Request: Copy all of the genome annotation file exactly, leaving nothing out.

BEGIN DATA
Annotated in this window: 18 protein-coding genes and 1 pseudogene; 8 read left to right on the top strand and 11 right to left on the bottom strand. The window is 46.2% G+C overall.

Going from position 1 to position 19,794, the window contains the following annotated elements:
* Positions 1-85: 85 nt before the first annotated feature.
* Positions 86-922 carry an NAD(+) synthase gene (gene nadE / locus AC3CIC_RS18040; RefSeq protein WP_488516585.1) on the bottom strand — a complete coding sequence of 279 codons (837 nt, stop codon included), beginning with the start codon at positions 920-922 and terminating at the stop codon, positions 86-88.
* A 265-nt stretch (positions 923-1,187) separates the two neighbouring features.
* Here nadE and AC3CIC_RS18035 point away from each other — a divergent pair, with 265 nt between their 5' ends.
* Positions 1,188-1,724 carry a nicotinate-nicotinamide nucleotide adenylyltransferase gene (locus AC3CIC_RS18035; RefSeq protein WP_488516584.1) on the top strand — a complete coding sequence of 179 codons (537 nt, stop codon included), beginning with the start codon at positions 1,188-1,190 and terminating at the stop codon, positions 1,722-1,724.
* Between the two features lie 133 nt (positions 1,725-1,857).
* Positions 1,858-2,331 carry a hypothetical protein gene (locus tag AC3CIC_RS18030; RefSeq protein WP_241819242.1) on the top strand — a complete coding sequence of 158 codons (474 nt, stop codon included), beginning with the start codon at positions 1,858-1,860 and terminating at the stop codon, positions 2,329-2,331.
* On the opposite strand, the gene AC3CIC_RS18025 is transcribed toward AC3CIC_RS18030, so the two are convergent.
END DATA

Annotated in this window: 18 protein-coding genes and 1 pseudogene; 8 read left to right on the top strand and 11 right to left on the bottom strand. The window is 46.2% G+C overall.

Going from position 1 to position 19,794, the window contains the following annotated elements:
* Positions 1-85: 85 nt before the first annotated feature.
* Positions 86-922 carry an NAD(+) synthase gene (gene nadE / locus AC3CIC_RS18040; RefSeq protein WP_488516585.1) on the bottom strand — a complete coding sequence of 279 codons (837 nt, stop codon included), beginning with the start codon at positions 920-922 and terminating at the stop codon, positions 86-88.
* A 265-nt stretch (positions 923-1,187) separates the two neighbouring features.
* Here nadE and AC3CIC_RS18035 point away from each other — a divergent pair, with 265 nt between their 5' ends.
* Positions 1,188-1,724 carry a nicotinate-nicotinamide nucleotide adenylyltransferase gene (locus AC3CIC_RS18035; RefSeq protein WP_488516584.1) on the top strand — a complete coding sequence of 179 codons (537 nt, stop codon included), beginning with the start codon at positions 1,188-1,190 and terminating at the stop codon, positions 1,722-1,724.
* Between the two features lie 133 nt (positions 1,725-1,857).
* Positions 1,858-2,331 carry a hypothetical protein gene (locus tag AC3CIC_RS18030; RefSeq protein WP_241819242.1) on the top strand — a complete coding sequence of 158 codons (474 nt, stop codon included), beginning with the start codon at positions 1,858-1,860 and terminating at the stop codon, positions 2,329-2,331.
* On the opposite strand, the gene AC3CIC_RS18025 is transcribed toward AC3CIC_RS18030, so the two are convergent.